Origin of credibleMiddle English from Classical Latin credibilis from credere: see creed
An example of credible is gardening advice from a master gardener.
- Capable of being believed; believable or plausible: a credible witness; a credible explanation. See Synonyms at plausible.
- Considered capable of achieving a goal: The party must nominate a credible candidate for governor.
- Being of sufficient military capability to deter an attack or carry out an operation successfully: credible military force.
Origin of credibleMiddle English from Latin crēdibilis from crēdere to believe ; see kerd- in Indo-European roots.
Usage Note: Credible is widely but incorrectly used where credulous would be appropriate. Credulous means “believing too readily” or “gullible,” as in He was credulous (not credible ) enough to believe the manufacturer's claims.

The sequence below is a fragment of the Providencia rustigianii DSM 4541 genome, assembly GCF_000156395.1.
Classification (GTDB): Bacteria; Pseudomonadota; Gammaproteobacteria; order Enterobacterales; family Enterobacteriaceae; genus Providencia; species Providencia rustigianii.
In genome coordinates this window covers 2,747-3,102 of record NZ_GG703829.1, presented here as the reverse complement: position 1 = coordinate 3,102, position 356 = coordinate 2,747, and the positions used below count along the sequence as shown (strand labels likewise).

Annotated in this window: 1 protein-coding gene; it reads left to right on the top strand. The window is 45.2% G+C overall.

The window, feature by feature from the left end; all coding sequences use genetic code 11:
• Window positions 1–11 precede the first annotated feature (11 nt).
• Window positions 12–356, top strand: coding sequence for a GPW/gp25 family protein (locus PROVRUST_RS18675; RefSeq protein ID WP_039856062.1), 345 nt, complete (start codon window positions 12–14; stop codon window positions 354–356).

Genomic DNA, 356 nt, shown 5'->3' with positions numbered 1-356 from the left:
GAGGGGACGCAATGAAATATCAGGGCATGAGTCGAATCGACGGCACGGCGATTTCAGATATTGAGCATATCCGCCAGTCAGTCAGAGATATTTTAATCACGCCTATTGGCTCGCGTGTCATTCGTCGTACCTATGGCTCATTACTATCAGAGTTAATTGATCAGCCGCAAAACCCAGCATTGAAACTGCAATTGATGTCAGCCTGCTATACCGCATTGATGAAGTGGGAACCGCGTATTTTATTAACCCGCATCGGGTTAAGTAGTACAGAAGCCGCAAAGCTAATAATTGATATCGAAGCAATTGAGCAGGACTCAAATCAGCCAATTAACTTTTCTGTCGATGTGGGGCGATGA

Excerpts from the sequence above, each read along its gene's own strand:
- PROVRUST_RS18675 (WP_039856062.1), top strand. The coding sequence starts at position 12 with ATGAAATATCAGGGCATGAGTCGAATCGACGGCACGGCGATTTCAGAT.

(comparative more credible, superlative most credible)
- Reference credible sources to strengthen your argument.
- - According to a credible tradition found in Eusebius (Excerpta, 179), the Syriac Chronicle ascribed to Dionysius of Tell-mahre (Tullberg, 61), and elsewhere, Urhai was renovated, like other Mesopotamian sites, in 304 B.C. by Seleucus I.
- Is it credible that, in all their languages, the name of the fire-stick should have caused a confusion of thought which ultimately led to the belief that fire was obtained originally by larceny ?
- It is indeed not credible that Hero wrote two separate treatises on the subject of the mechanical powers, which are fully discussed in the Mechanics, ii., iii.
- Brennan confirmed the FBI was approached and questioned about the preponderance of credible tips.